66           cost and disk space to dump all the text.  However, versions of
 67           GDB before 6.7 are confused by ELF core dump files in this format.
 69           The core dump behavior can be controlled per process using
 70           the /proc/PID/coredump_filter pseudo-file; this setting is
 71           inherited.  See Documentation/filesystems/proc.txt for details.
 73           This config option changes the default setting of coredump_filter
 74           seen at boot time.  If unsure, say Y.
 76 config BINFMT_SCRIPT
 77         tristate "Kernel support for scripts starting with #!"
 78         default y
 79         help
 80           Say Y here if you want to execute interpreted scripts starting with
 81           #! followed by the path to an interpreter.
 83           You can build this support as a module; however, until that module
 84           gets loaded, you cannot run scripts.  Thus, if you want to load this
 85           module from an initramfs, the portion of the initramfs before loading
 86           this module must consist of compiled binaries only.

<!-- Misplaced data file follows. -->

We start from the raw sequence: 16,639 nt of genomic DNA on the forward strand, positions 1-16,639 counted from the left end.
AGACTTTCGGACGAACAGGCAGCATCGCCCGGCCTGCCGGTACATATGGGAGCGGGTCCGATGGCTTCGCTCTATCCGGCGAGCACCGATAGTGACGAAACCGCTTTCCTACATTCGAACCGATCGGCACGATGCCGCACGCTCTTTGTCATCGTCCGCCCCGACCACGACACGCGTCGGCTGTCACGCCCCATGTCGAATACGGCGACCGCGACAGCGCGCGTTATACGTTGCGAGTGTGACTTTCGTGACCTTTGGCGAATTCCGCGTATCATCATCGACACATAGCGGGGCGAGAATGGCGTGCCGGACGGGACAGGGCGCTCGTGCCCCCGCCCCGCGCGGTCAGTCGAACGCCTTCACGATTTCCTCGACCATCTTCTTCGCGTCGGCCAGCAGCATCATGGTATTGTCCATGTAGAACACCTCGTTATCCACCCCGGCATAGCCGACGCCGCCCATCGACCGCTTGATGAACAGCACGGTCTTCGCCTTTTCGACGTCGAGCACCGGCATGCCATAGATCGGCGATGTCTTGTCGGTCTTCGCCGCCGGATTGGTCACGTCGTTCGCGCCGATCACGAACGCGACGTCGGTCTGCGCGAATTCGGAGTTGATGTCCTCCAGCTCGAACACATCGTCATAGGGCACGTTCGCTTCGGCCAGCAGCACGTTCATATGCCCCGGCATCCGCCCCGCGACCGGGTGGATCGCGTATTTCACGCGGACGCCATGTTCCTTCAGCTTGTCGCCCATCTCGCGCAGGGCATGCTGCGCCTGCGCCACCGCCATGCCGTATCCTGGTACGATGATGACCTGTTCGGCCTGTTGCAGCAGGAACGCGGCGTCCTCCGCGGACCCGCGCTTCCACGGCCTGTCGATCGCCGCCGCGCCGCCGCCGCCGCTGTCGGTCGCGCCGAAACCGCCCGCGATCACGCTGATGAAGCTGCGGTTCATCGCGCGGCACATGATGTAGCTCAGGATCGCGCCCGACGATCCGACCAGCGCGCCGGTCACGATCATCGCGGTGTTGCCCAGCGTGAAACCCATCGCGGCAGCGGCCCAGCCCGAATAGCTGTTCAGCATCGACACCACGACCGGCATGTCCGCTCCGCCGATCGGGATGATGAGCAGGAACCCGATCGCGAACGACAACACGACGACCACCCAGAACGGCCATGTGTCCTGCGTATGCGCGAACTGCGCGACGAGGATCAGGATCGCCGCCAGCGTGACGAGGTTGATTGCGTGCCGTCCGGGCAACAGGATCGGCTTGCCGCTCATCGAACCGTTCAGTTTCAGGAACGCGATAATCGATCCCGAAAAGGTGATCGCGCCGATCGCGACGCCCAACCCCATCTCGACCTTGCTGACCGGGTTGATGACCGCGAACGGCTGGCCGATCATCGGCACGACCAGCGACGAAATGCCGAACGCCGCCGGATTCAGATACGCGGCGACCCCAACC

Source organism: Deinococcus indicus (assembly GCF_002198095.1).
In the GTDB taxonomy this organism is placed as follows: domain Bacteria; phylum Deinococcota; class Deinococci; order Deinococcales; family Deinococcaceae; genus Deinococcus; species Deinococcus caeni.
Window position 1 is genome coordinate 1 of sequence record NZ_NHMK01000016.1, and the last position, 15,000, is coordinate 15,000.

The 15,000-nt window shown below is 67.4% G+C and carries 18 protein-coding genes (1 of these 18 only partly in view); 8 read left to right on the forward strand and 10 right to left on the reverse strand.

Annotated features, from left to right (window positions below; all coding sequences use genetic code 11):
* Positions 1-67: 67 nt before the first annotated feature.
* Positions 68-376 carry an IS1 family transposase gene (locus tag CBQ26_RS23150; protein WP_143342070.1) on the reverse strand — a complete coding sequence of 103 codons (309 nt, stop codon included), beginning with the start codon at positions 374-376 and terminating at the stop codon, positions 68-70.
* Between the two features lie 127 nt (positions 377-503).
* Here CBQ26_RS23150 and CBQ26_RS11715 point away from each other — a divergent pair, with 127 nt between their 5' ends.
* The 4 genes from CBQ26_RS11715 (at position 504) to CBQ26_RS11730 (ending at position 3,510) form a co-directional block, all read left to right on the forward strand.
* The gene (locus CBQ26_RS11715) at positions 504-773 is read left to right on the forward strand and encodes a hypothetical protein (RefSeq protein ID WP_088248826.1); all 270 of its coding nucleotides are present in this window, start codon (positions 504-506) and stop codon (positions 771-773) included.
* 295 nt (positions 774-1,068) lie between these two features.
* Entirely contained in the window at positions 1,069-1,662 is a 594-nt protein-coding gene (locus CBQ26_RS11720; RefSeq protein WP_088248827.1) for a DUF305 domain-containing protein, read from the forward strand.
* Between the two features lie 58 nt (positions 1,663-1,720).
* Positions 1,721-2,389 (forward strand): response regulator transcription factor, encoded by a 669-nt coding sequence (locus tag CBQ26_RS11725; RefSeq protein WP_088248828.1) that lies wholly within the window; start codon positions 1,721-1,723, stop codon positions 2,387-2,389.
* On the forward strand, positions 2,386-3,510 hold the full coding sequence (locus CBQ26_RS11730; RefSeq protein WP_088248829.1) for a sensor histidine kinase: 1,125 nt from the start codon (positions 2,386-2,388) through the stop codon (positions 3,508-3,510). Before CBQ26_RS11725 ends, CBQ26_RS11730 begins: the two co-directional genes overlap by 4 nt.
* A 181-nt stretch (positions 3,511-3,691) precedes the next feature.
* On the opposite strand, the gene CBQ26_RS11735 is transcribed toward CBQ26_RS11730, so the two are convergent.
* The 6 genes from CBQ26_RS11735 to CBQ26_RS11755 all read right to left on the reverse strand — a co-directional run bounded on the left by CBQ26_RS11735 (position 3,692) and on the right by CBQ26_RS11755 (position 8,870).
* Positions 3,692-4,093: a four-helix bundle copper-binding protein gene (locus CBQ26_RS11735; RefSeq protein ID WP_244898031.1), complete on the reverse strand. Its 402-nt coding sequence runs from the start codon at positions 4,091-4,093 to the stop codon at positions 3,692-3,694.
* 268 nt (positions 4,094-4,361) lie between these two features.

88           Most systems will not boot if you say M or N here.  If unsure, say Y.
 90 config BINFMT_FLAT
 91         bool "Kernel support for flat binaries"
 92         depends on !MMU && (!FRV || BROKEN)
 93         help
 94           Support uClinux FLAT format binaries.
 96 config BINFMT_ZFLAT
 97         bool "Enable ZFLAT support"
 98         depends on BINFMT_FLAT
 99         select ZLIB_INFLATE
100         help
101           Support FLAT format compressed binaries
104         bool "Enable shared FLAT support"
105         depends on BINFMT_FLAT
106         help
107           Support FLAT shared libraries
109 config HAVE_AOUT
110        def_bool n
112 config BINFMT_AOUT
113         tristate "Kernel support for a.out and ECOFF binaries"
114         depends on HAVE_AOUT
115         ---help---
116           A.out (Assembler.OUTput) is a set of formats for libraries and
117           executables used in the earliest versions of UNIX.  Linux used
118           the a.out formats QMAGIC and ZMAGIC until they were replaced
119           with the ELF format.
121           The conversion to ELF started in 1995.  This option is primarily
122           provided for historical interest and for the benefit of those
123           who need to run binaries from that era.
125           Most people should answer N here.  If you think you may have
126           occasional use for this format, enable module support above
127           and answer M here to compile this support as a module called
128           binfmt_aout.
130           If any crucial components of your system (such as /sbin/init
131           or /lib/ are still in a.out format, you will have to
132           say Y here.
134 config OSF4_COMPAT
135         bool "OSF/1 v4 readv/writev compatibility"
136         depends on ALPHA && BINFMT_AOUT